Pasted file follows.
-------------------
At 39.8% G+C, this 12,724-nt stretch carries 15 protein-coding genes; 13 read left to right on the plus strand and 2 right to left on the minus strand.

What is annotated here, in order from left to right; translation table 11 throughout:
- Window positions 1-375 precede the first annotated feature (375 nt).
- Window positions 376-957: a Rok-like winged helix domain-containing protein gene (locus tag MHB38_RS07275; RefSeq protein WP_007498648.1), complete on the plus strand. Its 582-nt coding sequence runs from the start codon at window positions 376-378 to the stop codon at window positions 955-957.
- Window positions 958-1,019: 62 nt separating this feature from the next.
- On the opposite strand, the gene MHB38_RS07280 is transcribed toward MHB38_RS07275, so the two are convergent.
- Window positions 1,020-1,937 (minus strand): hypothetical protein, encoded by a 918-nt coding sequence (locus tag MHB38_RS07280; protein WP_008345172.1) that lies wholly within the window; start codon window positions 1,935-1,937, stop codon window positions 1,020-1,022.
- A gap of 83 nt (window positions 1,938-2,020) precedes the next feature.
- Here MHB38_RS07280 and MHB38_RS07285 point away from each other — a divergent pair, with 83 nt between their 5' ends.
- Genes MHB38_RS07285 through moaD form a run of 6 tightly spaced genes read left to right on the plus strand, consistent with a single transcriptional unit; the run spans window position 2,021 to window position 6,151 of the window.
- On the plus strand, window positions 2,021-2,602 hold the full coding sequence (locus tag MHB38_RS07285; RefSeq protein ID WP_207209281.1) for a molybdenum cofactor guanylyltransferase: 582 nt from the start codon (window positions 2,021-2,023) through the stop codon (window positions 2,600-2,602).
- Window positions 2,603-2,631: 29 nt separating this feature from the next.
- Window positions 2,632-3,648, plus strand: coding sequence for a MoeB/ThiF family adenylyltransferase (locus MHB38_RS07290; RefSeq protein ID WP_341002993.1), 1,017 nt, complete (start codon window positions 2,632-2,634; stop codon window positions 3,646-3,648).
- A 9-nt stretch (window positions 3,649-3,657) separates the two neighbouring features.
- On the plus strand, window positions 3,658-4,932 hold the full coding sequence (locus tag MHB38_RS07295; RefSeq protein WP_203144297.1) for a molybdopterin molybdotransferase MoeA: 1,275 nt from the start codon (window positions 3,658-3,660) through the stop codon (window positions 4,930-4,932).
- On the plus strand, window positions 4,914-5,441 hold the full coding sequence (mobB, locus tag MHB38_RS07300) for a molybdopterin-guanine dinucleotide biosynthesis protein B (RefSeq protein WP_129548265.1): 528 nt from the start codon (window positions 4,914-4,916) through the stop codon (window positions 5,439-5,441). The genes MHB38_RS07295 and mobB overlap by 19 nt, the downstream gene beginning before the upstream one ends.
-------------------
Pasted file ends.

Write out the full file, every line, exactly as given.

At 39.8% G+C, this 12,724-nt stretch carries 15 protein-coding genes; 13 read left to right on the plus strand and 2 right to left on the minus strand.

What is annotated here, in order from left to right; translation table 11 throughout:
- Window positions 1-375 precede the first annotated feature (375 nt).
- Window positions 376-957: a Rok-like winged helix domain-containing protein gene (locus tag MHB38_RS07275; RefSeq protein WP_007498648.1), complete on the plus strand. Its 582-nt coding sequence runs from the start codon at window positions 376-378 to the stop codon at window positions 955-957.
- Window positions 958-1,019: 62 nt separating this feature from the next.
- On the opposite strand, the gene MHB38_RS07280 is transcribed toward MHB38_RS07275, so the two are convergent.
- Window positions 1,020-1,937 (minus strand): hypothetical protein, encoded by a 918-nt coding sequence (locus tag MHB38_RS07280; protein WP_008345172.1) that lies wholly within the window; start codon window positions 1,935-1,937, stop codon window positions 1,020-1,022.
- A gap of 83 nt (window positions 1,938-2,020) precedes the next feature.
- Here MHB38_RS07280 and MHB38_RS07285 point away from each other — a divergent pair, with 83 nt between their 5' ends.
- Genes MHB38_RS07285 through moaD form a run of 6 tightly spaced genes read left to right on the plus strand, consistent with a single transcriptional unit; the run spans window position 2,021 to window position 6,151 of the window.
- On the plus strand, window positions 2,021-2,602 hold the full coding sequence (locus tag MHB38_RS07285; RefSeq protein ID WP_207209281.1) for a molybdenum cofactor guanylyltransferase: 582 nt from the start codon (window positions 2,021-2,023) through the stop codon (window positions 2,600-2,602).
- Window positions 2,603-2,631: 29 nt separating this feature from the next.
- Window positions 2,632-3,648, plus strand: coding sequence for a MoeB/ThiF family adenylyltransferase (locus MHB38_RS07290; RefSeq protein ID WP_341002993.1), 1,017 nt, complete (start codon window positions 2,632-2,634; stop codon window positions 3,646-3,648).
- A 9-nt stretch (window positions 3,649-3,657) separates the two neighbouring features.
- On the plus strand, window positions 3,658-4,932 hold the full coding sequence (locus tag MHB38_RS07295; RefSeq protein WP_203144297.1) for a molybdopterin molybdotransferase MoeA: 1,275 nt from the start codon (window positions 3,658-3,660) through the stop codon (window positions 4,930-4,932).
- On the plus strand, window positions 4,914-5,441 hold the full coding sequence (mobB, locus tag MHB38_RS07300) for a molybdopterin-guanine dinucleotide biosynthesis protein B (RefSeq protein WP_129548265.1): 528 nt from the start codon (window positions 4,914-4,916) through the stop codon (window positions 5,439-5,441). The genes MHB38_RS07295 and mobB overlap by 19 nt, the downstream gene beginning before the upstream one ends.